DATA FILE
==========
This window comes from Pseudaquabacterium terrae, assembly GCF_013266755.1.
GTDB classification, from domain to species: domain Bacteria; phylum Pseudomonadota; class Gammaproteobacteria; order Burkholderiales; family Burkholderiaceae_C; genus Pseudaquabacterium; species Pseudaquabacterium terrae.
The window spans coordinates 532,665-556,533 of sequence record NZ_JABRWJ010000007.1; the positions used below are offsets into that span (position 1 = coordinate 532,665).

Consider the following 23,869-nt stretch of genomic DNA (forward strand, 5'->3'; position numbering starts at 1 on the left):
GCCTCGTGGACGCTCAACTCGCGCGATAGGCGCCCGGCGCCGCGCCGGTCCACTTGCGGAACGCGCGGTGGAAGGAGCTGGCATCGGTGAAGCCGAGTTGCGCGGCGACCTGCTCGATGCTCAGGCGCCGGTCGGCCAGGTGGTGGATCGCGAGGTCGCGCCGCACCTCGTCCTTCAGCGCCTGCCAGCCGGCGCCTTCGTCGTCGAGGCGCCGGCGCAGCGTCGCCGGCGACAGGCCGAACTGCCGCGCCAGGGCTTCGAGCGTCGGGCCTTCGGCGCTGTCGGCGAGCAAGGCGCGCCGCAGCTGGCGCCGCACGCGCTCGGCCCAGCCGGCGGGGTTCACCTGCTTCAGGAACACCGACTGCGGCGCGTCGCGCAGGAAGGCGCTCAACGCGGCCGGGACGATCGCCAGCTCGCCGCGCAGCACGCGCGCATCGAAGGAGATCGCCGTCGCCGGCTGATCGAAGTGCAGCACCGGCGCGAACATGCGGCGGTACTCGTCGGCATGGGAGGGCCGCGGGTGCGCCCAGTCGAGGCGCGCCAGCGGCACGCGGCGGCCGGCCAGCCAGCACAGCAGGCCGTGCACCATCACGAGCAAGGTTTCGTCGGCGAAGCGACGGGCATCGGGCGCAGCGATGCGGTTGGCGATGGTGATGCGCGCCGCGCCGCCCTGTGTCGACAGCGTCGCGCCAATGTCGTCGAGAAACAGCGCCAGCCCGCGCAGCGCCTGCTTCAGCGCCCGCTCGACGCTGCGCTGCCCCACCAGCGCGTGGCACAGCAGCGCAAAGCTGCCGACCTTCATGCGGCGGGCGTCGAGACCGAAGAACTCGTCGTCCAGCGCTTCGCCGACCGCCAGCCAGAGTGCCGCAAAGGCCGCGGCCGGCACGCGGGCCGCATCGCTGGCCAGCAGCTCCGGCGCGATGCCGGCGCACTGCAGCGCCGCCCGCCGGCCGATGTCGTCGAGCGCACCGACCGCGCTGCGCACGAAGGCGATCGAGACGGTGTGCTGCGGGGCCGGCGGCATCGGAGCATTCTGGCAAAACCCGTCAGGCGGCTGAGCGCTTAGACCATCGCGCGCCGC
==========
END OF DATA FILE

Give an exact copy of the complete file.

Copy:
This window comes from Pseudaquabacterium terrae, assembly GCF_013266755.1.
GTDB classification, from domain to species: domain Bacteria; phylum Pseudomonadota; class Gammaproteobacteria; order Burkholderiales; family Burkholderiaceae_C; genus Pseudaquabacterium; species Pseudaquabacterium terrae.
The window spans coordinates 532,665-556,533 of sequence record NZ_JABRWJ010000007.1; the positions used below are offsets into that span (position 1 = coordinate 532,665).

Consider the following 23,869-nt stretch of genomic DNA (forward strand, 5'->3'; position numbering starts at 1 on the left):
GCCTCGTGGACGCTCAACTCGCGCGATAGGCGCCCGGCGCCGCGCCGGTCCACTTGCGGAACGCGCGGTGGAAGGAGCTGGCATCGGTGAAGCCGAGTTGCGCGGCGACCTGCTCGATGCTCAGGCGCCGGTCGGCCAGGTGGTGGATCGCGAGGTCGCGCCGCACCTCGTCCTTCAGCGCCTGCCAGCCGGCGCCTTCGTCGTCGAGGCGCCGGCGCAGCGTCGCCGGCGACAGGCCGAACTGCCGCGCCAGGGCTTCGAGCGTCGGGCCTTCGGCGCTGTCGGCGAGCAAGGCGCGCCGCAGCTGGCGCCGCACGCGCTCGGCCCAGCCGGCGGGGTTCACCTGCTTCAGGAACACCGACTGCGGCGCGTCGCGCAGGAAGGCGCTCAACGCGGCCGGGACGATCGCCAGCTCGCCGCGCAGCACGCGCGCATCGAAGGAGATCGCCGTCGCCGGCTGATCGAAGTGCAGCACCGGCGCGAACATGCGGCGGTACTCGTCGGCATGGGAGGGCCGCGGGTGCGCCCAGTCGAGGCGCGCCAGCGGCACGCGGCGGCCGGCCAGCCAGCACAGCAGGCCGTGCACCATCACGAGCAAGGTTTCGTCGGCGAAGCGACGGGCATCGGGCGCAGCGATGCGGTTGGCGATGGTGATGCGCGCCGCGCCGCCCTGTGTCGACAGCGTCGCGCCAATGTCGTCGAGAAACAGCGCCAGCCCGCGCAGCGCCTGCTTCAGCGCCCGCTCGACGCTGCGCTGCCCCACCAGCGCGTGGCACAGCAGCGCAAAGCTGCCGACCTTCATGCGGCGGGCGTCGAGACCGAAGAACTCGTCGTCCAGCGCTTCGCCGACCGCCAGCCAGAGTGCCGCAAAGGCCGCGGCCGGCACGCGGGCCGCATCGCTGGCCAGCAGCTCCGGCGCGATGCCGGCGCACTGCAGCGCCGCCCGCCGGCCGATGTCGTCGAGCGCACCGACCGCGCTGCGCACGAAGGCGATCGAGACGGTGTGCTGCGGGGCCGGCGGCATCGGAGCATTCTGGCAAAACCCGTCAGGCGGCTGAGCGCTTAGACCATCGCGCGCCGC